ASIC also made a submission expressing concern about what it described as the ‘possible unintended consequences’ of the proposed changes.  It seems that the measures identified in the original proposals paper as a problematic ‘penalty and stigma’ are measures that the corporate regulator regards as sound policy, intended to keep an unsuitable person away from the ‘controls’ of a company, as well as to provide a deterrent effect.

ASIC told the inquiry that their enforcement activity took into account the fact that bankruptcy triggered an automatic three year director disqualification.  They said that if the ‘automatic’ disqualification was reduced to only one year then they might need to take more active steps to seek longer disqualifications, and might ask Parliament to amend the Corporations Act ‘to extend the period of automatic disqualification where the person is an undischarged bankrupt.’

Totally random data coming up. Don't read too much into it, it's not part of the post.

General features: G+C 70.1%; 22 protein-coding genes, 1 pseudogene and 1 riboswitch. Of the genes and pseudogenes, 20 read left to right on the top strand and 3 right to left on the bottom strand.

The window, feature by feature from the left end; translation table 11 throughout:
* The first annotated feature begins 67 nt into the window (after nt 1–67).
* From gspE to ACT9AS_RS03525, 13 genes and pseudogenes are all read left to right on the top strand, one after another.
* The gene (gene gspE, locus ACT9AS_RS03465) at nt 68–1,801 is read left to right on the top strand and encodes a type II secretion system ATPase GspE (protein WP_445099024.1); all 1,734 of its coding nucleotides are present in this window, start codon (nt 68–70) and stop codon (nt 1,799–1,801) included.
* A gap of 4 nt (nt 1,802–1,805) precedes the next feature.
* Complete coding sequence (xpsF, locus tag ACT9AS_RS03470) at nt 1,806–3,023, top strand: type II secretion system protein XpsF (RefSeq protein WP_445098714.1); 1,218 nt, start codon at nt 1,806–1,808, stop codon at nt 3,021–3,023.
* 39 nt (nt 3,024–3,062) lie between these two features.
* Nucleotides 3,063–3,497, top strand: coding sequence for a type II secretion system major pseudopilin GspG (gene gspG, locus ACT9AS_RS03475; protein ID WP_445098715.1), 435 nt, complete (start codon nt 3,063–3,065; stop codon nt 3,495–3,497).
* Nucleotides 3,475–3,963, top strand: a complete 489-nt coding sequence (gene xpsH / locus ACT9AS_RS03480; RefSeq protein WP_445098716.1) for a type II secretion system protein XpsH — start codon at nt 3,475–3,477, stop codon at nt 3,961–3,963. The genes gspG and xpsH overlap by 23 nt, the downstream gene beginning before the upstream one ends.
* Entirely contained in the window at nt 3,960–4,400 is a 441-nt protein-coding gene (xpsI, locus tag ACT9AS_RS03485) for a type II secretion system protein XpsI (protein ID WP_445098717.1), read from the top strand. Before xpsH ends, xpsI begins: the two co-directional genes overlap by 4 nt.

Right back to where we started from?

ASIC provided more detail at the Sydney hearing (the transcript is here).  They propose that:

  • A person who becomes bankrupt should be unable to act as the sole director of a company for three years.
  • There should an extended disqualification period for ‘egregious conduct.’  It was not clear whether this would apply only to bankrupt directors, or to all directors.
  • Automatic disqualification should be applied to those involved in ‘repeat conduct’ – four corporate failures in seven years.  Again, it was not clear whether this measure would relate to all directors or only bankrupt directors.

Implementation of the ASIC proposals would reverse some of the effects of the proposed bankruptcy changes.  The net result would be measures that are a little more targeted, but some would argue that the overall outcome would be close to the position as it is today: back where we started from.